Written evidence submitted by Ms Emma Roberston [GRA1660]




I’m submitting this response as an individual. My professional background is in further education, and subsequently social care, and I have concerns related to both these. Mainly though, its as a feminist that I’m writing.

Feminism is premised on the understanding that humans reproduce sexually, and that a consequence of this is the reproduction oppression of the female half of the species by the male, for the purpose of extracting reproductive, sexual and attendant domestic, emotional and other resources.

The cultural construction of “gender” i.e. “femininity/masculinity” is a tool of this oppression.

As such, the reification of “gender identity” in law, is in and of itself sexist and contrary to the aims of feminism.

It is not possible for human beings to change their sex and claims to a “gender identity” have no bearing on the reality of biological sex. Therefore, these phenomena should, at the very least be clearly separated and recognised as distinct in law.

All individuals should be free to dress and present themselves as they wish, without fear of discrimination let alone abuse and violence, and this should be covered under the PC “sex”, e.g. if a woman would not be disadvantaged in employment or other contexts for a certain style of personal presentation, then neither should a man - however no one has the right to force others to comply with unfounded claims e.g. “transwomen are women”. No one has the right to impose their unfounded beliefs on others, and the belief that the condition of being a man or woman is a matter of “identity”, as opposed to reproductive sex, is indeed an unfounded and highly contested one.


I have replied here to points which are relevant to these concerns.



Terms of reference

The Government’s response to the GRA consultation:


This piece of legislation needs radical reform if not complete abolishment. The legal categories “male/female” refer to reproductive categories and not “gender identities” and the establishment of the GRA, allowing people to change their “legal sex” was in itself a legislative misstep.

In the meantime, it is imperative that the existing gatekeeping stays in place, inadequate as it is. Removing the requirement for a diagnosis of “gender dysphoria” would effectively redefine “women” to mean “anyone who says they’re a woman”. This is not a coherent position, and in no way shape or form a fit basis for legislation.

This question highlights the absurdity of the legal position. The concept “living as (e.g. a) woman” must necessarily involve either 


The law therefore must either be complicit in entrenching and perpetuating these sexist stereotypes (in contravention of CEDAW articles 5 and 11) OR endorsing the incoherent position that “woman/man”=”anybody who claims to be a woman/man”.



Wider issues concerning transgender equality and current legislation:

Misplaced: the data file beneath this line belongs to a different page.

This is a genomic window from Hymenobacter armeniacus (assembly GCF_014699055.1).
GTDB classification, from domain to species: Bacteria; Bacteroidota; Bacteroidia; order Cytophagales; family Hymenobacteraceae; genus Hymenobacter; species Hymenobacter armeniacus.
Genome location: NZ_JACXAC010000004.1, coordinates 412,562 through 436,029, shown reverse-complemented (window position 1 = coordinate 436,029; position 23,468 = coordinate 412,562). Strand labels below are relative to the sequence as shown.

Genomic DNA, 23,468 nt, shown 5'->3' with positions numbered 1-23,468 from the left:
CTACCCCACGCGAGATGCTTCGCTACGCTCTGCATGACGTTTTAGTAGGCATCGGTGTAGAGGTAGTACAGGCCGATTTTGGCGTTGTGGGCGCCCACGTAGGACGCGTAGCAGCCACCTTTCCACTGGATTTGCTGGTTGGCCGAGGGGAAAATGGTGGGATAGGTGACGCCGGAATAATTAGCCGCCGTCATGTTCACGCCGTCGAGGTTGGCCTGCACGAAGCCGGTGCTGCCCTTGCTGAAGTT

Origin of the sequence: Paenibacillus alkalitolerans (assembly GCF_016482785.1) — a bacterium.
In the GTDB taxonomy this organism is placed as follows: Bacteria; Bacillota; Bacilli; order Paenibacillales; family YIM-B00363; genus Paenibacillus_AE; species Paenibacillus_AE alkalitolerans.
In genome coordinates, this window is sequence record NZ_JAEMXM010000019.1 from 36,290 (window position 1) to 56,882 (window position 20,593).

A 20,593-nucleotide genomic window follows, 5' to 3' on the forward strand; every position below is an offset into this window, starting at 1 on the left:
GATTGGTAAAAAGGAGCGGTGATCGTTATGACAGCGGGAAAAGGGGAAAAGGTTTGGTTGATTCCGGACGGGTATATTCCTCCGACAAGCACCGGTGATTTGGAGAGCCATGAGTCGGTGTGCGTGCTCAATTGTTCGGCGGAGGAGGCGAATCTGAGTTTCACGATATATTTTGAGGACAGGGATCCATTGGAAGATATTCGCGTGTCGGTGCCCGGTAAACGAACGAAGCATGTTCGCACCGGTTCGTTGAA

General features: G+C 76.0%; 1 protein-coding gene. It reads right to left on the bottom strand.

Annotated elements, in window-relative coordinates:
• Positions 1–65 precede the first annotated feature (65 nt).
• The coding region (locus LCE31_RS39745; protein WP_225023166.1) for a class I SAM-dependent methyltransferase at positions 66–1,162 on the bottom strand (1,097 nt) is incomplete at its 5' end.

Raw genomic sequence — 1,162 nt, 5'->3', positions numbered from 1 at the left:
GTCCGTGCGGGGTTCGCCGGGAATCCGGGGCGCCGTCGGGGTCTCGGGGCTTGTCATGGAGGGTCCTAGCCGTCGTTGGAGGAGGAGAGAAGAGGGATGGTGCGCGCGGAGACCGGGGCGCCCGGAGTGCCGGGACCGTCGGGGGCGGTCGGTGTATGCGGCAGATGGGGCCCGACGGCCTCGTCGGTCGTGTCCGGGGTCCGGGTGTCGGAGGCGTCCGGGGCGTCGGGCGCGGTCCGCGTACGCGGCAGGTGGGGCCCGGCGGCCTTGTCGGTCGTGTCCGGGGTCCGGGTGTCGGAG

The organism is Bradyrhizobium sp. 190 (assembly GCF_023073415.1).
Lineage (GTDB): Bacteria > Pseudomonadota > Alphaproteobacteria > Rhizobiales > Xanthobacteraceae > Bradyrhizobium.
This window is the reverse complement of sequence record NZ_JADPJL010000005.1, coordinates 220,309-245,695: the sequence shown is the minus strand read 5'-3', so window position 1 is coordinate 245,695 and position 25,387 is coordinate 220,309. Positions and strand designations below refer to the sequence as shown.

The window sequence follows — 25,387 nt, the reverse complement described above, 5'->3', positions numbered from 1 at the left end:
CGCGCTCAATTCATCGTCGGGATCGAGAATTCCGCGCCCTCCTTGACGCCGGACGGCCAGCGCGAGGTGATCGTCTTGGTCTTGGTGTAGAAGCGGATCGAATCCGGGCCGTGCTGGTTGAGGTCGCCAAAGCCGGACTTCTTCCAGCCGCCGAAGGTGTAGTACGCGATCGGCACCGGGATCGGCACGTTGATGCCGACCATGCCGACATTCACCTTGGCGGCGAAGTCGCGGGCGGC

Yes! This is an area of legislation where terminology is hopelessly and disastrously muddled.

The terms “sex” and “gender” are used interchangeably in some instances and yet are acknowledged to refer to different phenomena in others e.g. in respect of the single sex exemptions in the EA2010.

There is an urgent need for clarity with regard to definition of terms, which in turn will underpin clear intention in framing of legislation, and policy development.

For example, legislation provides the framework in which sporting bodies produce policy. The intention in segregating male and female sports is to allow one group of people – female people – to compete in an environment that does not place them a. at an insurmountable competitive disadvantage and b. expose them to physical danger, and this is based on the understanding that the biological condition of being male, confers physical differences entirely independently of people’s “gender identity”.

Therefore, consideration of “gender identity” is simply not a relevant to consideration when delineating the categories in many sports.



No. As per the previous point, all legislation including the EA should distinguish clearly between the state of having a “male/female” “gender identity”, and actually being male or female. Ideally, he terms male and female should not be used at all in connection with gender identity, and should recognise that e.g. transwomen are male, and a subset of men, and that transmen are female, and a subset of women.

Service providers legitimately utilising the single sex provision should be made aware of this and feel confident to fully enforce the provisions with regard to those claiming a “trans” identity, regardless of the presence or absence of a GRC/falsification of information on the birth certificate.


Does the Equality Act adequately protect trans people? If not, what reforms, if any, are needed

How do you introduce legislation pertaining to “gender fluidity/nonbinary gender” if you’re not even clear on what “gender” is? Is it the same as “sex”, as suggested by e.g. the wording of the PC Gender Reassignment? – in which case it’s decided at conception and immutable throughout life; or is it the cultural stereotypes and expectations? – in which case, we’re all “gender fluid/non-binary!!

The law would be wading even further into a morass of sexism, sloppy thinking and “progressive” lip service. Don’t do it!



November 2020